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Planning Bill: Local views sidelined for big business
CONSULTATION ON a government white paper - Planning for a sustainable future - ended recently. The government claims that changes are needed to the planning system to speed up and streamline the planning process, particularly on major infrastructure projects.
Lindsay Currie, Coventry Socialist Party
The government says that the new planning processes will give conservationists and residents a better opportunity to voice their opposition. However, statements in the white paper make clear the real reasons for their changes.
The paper says that planning process delays can put at risk the country's economic well-being and investment, so jobs go overseas rather than waiting for the infrastructure to support efficient business goals. In support of this argument, they say it took seven years to reach a decision on Heathrow Terminal Five and that the airport company BAA had to lodge 37 different applications under seven different pieces of legislation.
The proposed new system will replace public inquiries, where the ultimate decision is taken by a minister, with an unelected Infrastructure Planning Commission.
As part of the new planning process, the government will issue national policy statements. It is likely to issue eight statements on nuclear power plants, nuclear waste disposal plants, airports, motorways, waste incinerators, wind plants, ports and reservoirs.
These statements will give the go-ahead for site-specific projects which are considered of 'national importance'. This will clearly limit the ability of local residents and other interested groups to object to the location of such large infrastructure developments.
Some plans for large developments are already well advanced and could be up and running as early as 2015 if the white paper becomes law next year.
The new system would allow for massive airport expansion including the third runway and sixth terminal at Heathrow.
This will lead to a 70% increase in passengers by 2030 and more noise and pollution for the million residents that live under the Heathrow flight path. The proposed widening of 115 miles of the M1 between Luton and Leeds will also go ahead at an estimated cost of £5 billion.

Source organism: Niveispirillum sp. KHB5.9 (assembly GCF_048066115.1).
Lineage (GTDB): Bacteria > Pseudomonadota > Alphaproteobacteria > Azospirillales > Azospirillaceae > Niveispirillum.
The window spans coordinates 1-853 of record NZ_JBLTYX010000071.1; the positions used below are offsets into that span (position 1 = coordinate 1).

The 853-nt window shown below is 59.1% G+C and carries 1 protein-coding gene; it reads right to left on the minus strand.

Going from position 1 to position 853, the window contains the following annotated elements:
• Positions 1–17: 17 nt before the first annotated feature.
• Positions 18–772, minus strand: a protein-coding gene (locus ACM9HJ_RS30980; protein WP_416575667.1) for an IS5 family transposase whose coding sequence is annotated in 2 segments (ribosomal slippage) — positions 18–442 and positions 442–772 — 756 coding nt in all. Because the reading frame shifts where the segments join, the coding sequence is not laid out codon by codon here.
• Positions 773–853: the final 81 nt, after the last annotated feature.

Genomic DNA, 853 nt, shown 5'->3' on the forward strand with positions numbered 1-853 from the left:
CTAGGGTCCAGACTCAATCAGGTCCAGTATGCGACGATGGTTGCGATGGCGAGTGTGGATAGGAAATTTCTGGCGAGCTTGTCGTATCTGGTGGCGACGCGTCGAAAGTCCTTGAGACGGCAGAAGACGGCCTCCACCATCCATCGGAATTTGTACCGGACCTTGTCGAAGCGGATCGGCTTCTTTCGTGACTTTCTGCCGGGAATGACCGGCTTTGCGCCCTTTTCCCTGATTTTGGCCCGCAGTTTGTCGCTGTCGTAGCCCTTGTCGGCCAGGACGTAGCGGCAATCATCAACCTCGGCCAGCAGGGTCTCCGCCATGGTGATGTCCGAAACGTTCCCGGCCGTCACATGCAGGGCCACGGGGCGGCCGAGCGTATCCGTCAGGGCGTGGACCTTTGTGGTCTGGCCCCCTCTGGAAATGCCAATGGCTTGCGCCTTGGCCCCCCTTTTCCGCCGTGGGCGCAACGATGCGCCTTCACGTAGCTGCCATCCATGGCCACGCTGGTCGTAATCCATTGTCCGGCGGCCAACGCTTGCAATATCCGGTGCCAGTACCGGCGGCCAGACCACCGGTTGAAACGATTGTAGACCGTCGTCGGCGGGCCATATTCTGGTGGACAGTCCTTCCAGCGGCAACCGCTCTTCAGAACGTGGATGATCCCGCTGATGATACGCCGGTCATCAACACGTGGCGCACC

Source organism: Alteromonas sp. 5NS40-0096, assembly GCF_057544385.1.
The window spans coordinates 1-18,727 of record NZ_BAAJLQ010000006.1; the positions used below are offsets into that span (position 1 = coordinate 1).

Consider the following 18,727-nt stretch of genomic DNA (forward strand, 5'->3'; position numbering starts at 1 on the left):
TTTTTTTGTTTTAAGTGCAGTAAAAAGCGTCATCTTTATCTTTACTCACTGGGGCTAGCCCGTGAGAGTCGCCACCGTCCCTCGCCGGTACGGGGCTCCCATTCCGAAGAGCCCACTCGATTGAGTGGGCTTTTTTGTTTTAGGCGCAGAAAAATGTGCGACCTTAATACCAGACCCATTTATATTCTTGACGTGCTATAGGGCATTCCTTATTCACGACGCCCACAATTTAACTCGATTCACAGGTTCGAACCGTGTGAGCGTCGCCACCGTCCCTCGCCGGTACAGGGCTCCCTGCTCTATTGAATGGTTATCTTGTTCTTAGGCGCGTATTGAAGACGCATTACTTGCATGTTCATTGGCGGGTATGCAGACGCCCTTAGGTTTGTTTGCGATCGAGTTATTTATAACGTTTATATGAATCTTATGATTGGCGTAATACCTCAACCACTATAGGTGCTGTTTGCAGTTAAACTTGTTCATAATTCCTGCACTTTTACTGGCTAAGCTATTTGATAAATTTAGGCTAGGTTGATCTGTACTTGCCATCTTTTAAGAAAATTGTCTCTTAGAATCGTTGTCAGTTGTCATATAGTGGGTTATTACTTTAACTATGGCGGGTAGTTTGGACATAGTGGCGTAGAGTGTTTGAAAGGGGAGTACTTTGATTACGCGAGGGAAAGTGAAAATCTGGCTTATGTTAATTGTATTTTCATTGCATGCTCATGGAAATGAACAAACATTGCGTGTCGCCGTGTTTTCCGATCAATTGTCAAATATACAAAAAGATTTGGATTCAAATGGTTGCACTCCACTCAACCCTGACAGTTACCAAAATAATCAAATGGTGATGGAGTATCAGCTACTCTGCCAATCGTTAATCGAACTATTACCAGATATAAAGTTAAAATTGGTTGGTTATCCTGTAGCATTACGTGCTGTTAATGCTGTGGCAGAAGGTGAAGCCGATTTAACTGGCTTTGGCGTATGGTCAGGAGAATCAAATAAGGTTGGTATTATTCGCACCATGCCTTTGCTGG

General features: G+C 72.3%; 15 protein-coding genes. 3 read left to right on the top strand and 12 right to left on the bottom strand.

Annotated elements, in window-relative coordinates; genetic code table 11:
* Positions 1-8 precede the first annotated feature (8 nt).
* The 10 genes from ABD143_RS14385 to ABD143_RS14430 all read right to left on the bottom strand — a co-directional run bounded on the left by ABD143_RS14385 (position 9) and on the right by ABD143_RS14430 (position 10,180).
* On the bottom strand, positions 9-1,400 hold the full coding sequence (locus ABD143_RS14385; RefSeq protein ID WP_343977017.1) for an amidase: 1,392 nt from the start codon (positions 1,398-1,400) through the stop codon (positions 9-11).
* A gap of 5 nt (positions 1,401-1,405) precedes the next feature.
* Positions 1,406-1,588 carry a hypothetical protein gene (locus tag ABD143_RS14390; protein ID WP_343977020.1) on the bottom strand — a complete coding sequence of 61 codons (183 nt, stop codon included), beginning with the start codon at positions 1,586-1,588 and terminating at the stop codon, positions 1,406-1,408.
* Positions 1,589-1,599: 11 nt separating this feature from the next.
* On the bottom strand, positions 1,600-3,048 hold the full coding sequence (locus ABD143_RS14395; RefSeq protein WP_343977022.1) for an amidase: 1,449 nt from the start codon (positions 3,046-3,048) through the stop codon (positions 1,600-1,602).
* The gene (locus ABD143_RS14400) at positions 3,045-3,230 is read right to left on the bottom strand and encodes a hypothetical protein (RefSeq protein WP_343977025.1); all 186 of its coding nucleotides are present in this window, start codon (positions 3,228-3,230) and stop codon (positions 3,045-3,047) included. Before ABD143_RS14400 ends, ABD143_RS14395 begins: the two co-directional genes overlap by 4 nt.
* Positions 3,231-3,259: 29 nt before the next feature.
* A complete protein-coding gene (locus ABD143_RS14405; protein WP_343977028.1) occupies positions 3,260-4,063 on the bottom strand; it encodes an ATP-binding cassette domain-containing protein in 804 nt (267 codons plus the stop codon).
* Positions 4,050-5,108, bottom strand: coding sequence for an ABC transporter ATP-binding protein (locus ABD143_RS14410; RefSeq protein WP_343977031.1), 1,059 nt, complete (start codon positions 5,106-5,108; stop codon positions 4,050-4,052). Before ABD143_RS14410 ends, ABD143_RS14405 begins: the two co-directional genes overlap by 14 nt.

The white paper claims that the new process will make it easier for communities to object to proposals. However, many groups oppose the changes.
They consider that opponents will be marginalised and ignored in order to meet the needs of big business.
Local people and communities will only be able to 'comment' on how the project is implemented and there will be no significant opportunity to debate the need for new developments or to have any say on where developments are sited.
The government argues that the new system will be more informal which will make it easier for people to make their objections to plans. But opponents counter that it could result in a 'twin-track' approach where scheme promoters and large environmental organisations will engage in consultation but individuals and communities will find it difficult to have their voices heard.
Many groups have already organised in opposition to proposed infrastructure developments. In Yorkshire, groups opposing the M1 widening have called on the government to consider other methods for reducing congestion but so far their demands have been ignored.
The new proposals will strip democratic accountability out of the planning system and make it easier for developers to get planning permission, while reducing the opportunity for communities to debate and oppose developments.
Again, the system is being changed further in favour of big business and capitalism while ignoring the effect on communities, individuals and the need to preserve countryside and greenbelt land.
In The Socialist 15 October 2008:
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